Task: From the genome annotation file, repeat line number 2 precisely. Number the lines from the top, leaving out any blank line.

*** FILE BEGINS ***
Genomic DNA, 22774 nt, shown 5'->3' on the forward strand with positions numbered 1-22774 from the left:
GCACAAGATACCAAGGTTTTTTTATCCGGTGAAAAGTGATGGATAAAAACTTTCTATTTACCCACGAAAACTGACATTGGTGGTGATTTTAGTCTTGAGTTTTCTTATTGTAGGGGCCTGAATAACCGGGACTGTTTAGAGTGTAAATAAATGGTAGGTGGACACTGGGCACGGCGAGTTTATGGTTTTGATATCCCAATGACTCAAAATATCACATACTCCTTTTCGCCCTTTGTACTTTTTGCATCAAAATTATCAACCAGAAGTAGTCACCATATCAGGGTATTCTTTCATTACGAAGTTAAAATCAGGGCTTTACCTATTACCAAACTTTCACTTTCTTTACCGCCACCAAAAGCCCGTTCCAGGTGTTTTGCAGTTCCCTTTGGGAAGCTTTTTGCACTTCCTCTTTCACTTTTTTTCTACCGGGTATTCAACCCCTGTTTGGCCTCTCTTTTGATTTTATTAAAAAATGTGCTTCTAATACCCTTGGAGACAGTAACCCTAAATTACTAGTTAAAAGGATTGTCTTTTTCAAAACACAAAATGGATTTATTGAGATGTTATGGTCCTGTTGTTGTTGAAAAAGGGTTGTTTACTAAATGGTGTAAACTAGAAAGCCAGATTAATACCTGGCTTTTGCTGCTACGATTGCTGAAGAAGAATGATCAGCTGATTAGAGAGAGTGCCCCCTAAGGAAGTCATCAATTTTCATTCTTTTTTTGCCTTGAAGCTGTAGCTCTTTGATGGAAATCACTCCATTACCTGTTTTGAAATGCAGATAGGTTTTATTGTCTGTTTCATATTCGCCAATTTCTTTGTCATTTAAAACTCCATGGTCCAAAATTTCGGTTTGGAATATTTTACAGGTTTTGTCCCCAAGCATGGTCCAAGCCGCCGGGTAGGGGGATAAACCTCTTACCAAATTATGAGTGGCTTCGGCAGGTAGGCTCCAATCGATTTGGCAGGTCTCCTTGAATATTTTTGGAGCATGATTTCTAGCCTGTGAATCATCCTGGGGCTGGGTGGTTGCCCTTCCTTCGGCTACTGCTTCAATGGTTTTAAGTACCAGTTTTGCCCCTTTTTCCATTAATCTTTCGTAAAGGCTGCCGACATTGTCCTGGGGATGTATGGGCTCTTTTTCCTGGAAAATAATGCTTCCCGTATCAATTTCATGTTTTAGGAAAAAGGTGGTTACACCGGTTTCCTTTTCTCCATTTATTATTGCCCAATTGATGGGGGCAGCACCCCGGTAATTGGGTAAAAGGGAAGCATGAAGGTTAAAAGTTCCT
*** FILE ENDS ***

GCACAAGATACCAAGGTTTTTTTATCCGGTGAAAAGTGATGGATAAAAACTTTCTATTTACCCACGAAAACTGACATTGGTGGTGATTTTAGTCTTGAGTTTTCTTATTGTAGGGGCCTGAATAACCGGGACTGTTTAGAGTGTAAATAAATGGTAGGTGGACACTGGGCACGGCGAGTTTATGGTTTTGATATCCCAATGACTCAAAATATCACATACTCCTTTTCGCCCTTTGTACTTTTTGCATCAAAATTATCAACCAGAAGTAGTCACCATATCAGGGTATTCTTTCATTACGAAGTTAAAATCAGGGCTTTACCTATTACCAAACTTTCACTTTCTTTACCGCCACCAAAAGCCCGTTCCAGGTGTTTTGCAGTTCCCTTTGGGAAGCTTTTTGCACTTCCTCTTTCACTTTTTTTCTACCGGGTATTCAACCCCTGTTTGGCCTCTCTTTTGATTTTATTAAAAAATGTGCTTCTAATACCCTTGGAGACAGTAACCCTAAATTACTAGTTAAAAGGATTGTCTTTTTCAAAACACAAAATGGATTTATTGAGATGTTATGGTCCTGTTGTTGTTGAAAAAGGGTTGTTTACTAAATGGTGTAAACTAGAAAGCCAGATTAATACCTGGCTTTTGCTGCTACGATTGCTGAAGAAGAATGATCAGCTGATTAGAGAGAGTGCCCCCTAAGGAAGTCATCAATTTTCATTCTTTTTTTGCCTTGAAGCTGTAGCTCTTTGATGGAAATCACTCCATTACCTGTTTTGAAATGCAGATAGGTTTTATTGTCTGTTTCATATTCGCCAATTTCTTTGTCATTTAAAACTCCATGGTCCAAAATTTCGGTTTGGAATATTTTACAGGTTTTGTCCCCAAGCATGGTCCAAGCCGCCGGGTAGGGGGATAAACCTCTTACCAAATTATGAGTGGCTTCGGCAGGTAGGCTCCAATCGATTTGGCAGGTCTCCTTGAATATTTTTGGAGCATGATTTCTAGCCTGTGAATCATCCTGGGGCTGGGTGGTTGCCCTTCCTTCGGCTACTGCTTCAATGGTTTTAAGTACCAGTTTTGCCCCTTTTTCCATTAATCTTTCGTAAAGGCTGCCGACATTGTCCTGGGGATGTATGGGCTCTTTTTCCTGGAAAATAATGCTTCCCGTATCAATTTCATGTTTTAGGAAAAAGGTGGTTACACCGGTTTCCTTTTCTCCATTTATTATTGCCCAATTGATGGGGGCAGCACCCCGGTAATTGGGTAAAAGGGAAGCATGAAGGTTAAAAGTTCCT